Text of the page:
Moosonee in the fall of 1968 was quite a busy place for helicopters heading south. We crossed paths with Okanagan, MidWest Helicopters and Skyrotors, respectively. Bruce McPherson (now deceased) was the engineer on the Midwest S55. Jack McCormack was piloting the Vertol.

It was an occasion, so we had some of our nurses over to join us in the festivities. Or perhaps the nurses were spending the weekend. Whatever.

Here, the Okanagan and MidWest S55s land for an overnight or two before heading home.

Here, the Okanagan and MidWest S55s land for an overnight or two before heading home.

The Skyrotors Vertol was piloted by Jack McCormack

The Skyrotors Vertol was piloted by Jack McCormack. Here, Ian Wright does a visual.

Jack McCormack greases the head on the Vertol.

Jack McCormack greases the head on the Vertol. Jack was kind enough to invite me on a flight as co-pilot. Talk about shake, rattle and roll in that baby. Much later, Jack worked for Viking Helicopters.


Ivan Thomas shows some Niagara hospitality to bob Fideldy with beer and roll-your-owns.

Ivan Thomas shows some Niagara hospitality to Bob Fideldy with beer and roll-your-owns.

Bob Fideldy, Bruce McPherson and Chuck (who was always on the phone) while one of our nurses looks on.

Bob Fideldy, Bruce McPherson and Chuck (who was always on the phone) while Sandie, one of our nurses, looks on.


Stories need telling

I posted this on a message board and then thought I’d expand on it a bit, so here it is, modified slightly with a bit of editing for clarity. My original was in response to someone who suggested that some stories shouldn’t be told. Of course, I took exception, as evidenced by my follow-up post, edited below.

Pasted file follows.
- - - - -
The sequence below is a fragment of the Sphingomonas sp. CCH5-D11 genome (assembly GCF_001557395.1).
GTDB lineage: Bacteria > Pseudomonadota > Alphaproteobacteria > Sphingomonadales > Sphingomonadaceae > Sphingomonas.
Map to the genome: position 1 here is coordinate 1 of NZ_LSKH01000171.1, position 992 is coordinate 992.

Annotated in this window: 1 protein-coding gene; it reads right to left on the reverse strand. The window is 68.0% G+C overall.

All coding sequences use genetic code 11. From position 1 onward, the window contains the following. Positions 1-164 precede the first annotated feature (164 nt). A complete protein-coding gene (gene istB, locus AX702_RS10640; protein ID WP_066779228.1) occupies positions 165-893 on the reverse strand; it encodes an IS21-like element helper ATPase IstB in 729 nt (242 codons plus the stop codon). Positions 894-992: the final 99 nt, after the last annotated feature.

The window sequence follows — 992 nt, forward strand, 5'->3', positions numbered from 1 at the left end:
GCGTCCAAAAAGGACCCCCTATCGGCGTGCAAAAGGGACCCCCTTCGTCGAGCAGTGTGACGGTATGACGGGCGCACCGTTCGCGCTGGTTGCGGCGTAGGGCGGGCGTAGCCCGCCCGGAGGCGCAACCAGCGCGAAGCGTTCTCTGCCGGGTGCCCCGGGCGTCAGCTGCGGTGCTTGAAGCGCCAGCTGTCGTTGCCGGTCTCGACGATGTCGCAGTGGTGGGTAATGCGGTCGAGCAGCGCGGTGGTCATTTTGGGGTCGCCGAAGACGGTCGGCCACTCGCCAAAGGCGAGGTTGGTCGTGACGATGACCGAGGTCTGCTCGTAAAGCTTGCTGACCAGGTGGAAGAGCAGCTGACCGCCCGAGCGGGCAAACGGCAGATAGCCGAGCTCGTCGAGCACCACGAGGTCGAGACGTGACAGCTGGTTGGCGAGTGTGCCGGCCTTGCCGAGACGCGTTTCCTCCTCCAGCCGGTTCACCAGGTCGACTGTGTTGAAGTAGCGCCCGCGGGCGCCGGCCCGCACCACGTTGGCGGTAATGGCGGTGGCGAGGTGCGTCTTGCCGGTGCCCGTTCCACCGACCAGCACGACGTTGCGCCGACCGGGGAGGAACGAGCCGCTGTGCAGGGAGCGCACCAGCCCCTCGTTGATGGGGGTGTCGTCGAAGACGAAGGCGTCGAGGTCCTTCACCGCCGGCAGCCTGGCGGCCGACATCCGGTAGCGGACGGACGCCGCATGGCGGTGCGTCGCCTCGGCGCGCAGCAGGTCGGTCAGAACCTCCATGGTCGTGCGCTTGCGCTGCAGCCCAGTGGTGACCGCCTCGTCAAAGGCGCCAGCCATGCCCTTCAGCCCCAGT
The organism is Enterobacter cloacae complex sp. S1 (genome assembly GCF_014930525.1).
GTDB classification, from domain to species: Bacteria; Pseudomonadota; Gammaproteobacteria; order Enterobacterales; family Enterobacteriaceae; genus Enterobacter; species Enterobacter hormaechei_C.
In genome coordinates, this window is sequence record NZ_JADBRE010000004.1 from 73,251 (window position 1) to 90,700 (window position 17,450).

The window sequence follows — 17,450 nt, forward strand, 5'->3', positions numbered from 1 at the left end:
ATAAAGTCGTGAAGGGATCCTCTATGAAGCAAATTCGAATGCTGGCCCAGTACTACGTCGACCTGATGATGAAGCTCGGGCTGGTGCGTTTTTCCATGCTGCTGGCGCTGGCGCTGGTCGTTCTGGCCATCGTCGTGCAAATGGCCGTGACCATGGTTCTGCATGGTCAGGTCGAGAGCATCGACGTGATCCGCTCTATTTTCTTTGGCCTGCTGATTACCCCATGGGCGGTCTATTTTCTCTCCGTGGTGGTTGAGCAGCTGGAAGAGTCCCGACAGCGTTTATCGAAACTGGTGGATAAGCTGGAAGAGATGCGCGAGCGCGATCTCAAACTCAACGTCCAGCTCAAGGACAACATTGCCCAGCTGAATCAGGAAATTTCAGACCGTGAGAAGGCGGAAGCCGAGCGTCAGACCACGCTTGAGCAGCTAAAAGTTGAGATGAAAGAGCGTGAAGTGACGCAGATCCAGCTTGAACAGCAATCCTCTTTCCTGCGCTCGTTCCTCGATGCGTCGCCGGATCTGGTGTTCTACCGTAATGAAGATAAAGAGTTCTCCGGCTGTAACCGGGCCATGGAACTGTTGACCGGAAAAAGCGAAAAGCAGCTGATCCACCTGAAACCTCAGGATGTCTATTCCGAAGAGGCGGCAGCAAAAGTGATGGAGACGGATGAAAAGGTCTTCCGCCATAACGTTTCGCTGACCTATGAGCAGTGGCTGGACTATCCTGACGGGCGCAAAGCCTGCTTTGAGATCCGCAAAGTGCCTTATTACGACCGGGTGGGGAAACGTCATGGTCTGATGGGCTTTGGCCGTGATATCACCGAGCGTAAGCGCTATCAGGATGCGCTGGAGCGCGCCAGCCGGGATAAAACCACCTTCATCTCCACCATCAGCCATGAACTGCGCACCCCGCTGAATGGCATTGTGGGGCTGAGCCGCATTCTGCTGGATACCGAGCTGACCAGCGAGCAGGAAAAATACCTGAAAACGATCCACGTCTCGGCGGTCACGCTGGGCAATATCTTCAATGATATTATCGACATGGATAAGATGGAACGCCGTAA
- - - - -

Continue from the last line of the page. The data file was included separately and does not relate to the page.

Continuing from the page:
Again — Maybe some stories don’t need to be told???

Actually, the stories do need to be told.

A lot of the stories are the background and history of some great helicopter companies that operated in the ’50s, ’60s and ’70s that are no longer around today. They and their employees pioneered inventions, techniques, operating standards and working conditions, some of which weren’t perhaps the greatest.

Some of the engineers went on to the early DOT and helped to eliminate hazardous and dangerous working conditions. Some pilots became fantastic flight instructors who had learned the hard way what worked and what didn’t work in a bush or mountain environment. They then did their best to pass on their accumulated first-hand experience and knowledge to student pilots. Many of us were trained by those guys and we’re alive today because of them.

I know for a fact I am.

The old apprentice engineer method would never have survived for so long had not experienced, dedicated maintenance people passed on the kind of knowledge that could never be picked up by attending a classroom and reading a book. Tom Murray comes immediately to mind, as do Ray Coursol, John Juke and Lloyd Mackenzie. Those are only a few of the ones I knew, but there are many, many others all across the country. Those days are long gone now, but such people all helped to make the business what it is today.